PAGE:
When a Web browser uses an HTTP proxy, things go the following way. Let's assume that the target URL is
http://www.example.com/index.html. The browser then connects to the proxy and says to it: "I want to get the page at
http://www.example.com/index.html". The proxy complies, get the data, and sends it back to the browser. By construction, the proxy sees all the data. The connection between proxy and browser could be encrypted, but the proxy still sees everything.
If the target URL uses SSL (
https://www.example.com/index.html: mind the
https), then the browser connects to the proxy, and tells it: "I want to connect to port 443 of
www.example.com; do it and then relay all bytes in both directions". Section 5.2 of RFC 2817 describes this mechanism. The proxy then acts as relay for all the bytes between the browser and the Web server, these bytes encoding whatever the browser and Web server wish them to be, i.e. in practice a SSL handshake and subsequent data. In that case, the proxy is outside of the SSL tunnel and cannot see the exchange data. The SSL tunnel is still between the Web server and the browser, and the proxy is a purely transport mechanism.
The proxy is still in ideal position to attempt Man-in-the-Middle attacks, since all communications go through it; but SSL is protected against that, namely by virtue of the Web server certificate being validated by the client. This of course relies on the human user not to click through warnings about invalid certificates. In some organizations, local sysadmins install extra "rogue" root CA certificates in desktop systems so that they may create fake server certificate on the proxy, and do the MitM attack, granting them access to the exchanged data (so that they can apply antivirus filters even on HTTPS traffic, or so they say at least).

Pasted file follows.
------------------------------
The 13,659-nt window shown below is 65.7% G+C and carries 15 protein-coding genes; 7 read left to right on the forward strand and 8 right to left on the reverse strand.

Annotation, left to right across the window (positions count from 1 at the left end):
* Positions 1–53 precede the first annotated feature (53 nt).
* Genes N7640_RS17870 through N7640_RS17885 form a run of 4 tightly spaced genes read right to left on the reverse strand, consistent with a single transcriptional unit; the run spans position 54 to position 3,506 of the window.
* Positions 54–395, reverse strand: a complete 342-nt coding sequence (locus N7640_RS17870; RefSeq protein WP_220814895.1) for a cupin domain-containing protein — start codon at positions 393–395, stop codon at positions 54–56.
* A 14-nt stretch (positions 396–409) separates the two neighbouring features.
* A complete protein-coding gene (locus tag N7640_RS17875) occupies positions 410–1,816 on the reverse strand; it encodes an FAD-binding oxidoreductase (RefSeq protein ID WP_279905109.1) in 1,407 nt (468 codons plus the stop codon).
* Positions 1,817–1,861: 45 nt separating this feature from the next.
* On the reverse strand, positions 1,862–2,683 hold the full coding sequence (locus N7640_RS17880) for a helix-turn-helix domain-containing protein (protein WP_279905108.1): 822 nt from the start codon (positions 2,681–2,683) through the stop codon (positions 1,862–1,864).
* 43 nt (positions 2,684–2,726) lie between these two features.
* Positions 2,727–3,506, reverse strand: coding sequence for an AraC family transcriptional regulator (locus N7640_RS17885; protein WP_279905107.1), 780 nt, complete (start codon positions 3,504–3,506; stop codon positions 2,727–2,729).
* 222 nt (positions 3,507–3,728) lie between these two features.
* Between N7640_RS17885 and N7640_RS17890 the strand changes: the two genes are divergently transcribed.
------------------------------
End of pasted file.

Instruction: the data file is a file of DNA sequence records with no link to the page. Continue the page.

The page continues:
Barring such a rogue CA installation (which is, basically, a breach into the security of the client machine), the proxy won't be able to peek at the data exchanged between the browser and the HTTPS server. The proxy will still be able to know which server was contacted, and to observe the size of the data exchanges: encryption hides the contents, not the size.
Situation for SOCKS is conceptually similar. The dialog between browser and proxy is different, but the basics remain the same: the proxy will be able to see all the HTTP traffic, and none of the HTTPS traffic.
Edit: apparently, some other kinds of "proxies" exist, in which your browser contacts a dedicated server, which itself runs a browser, does your browsing for you, and returns the pages to you. Unfortunately, some people call that "Web proxies", a terminology which has been in use for two decades to designate what is, technically, a HTTP proxy. Confusion ensues.
Such "browsing proxies" are similar, in concept, with opening a session on the server with a remote desktop protocol and running your browser from there. This grants all conceivable power to the proxy administrators on your browsing activities. You don't want to do that if you don't absolutely trust the proxy sysadmins.
And you'd prefer not use the "Web proxy" expression if there is any risk of ambiguity.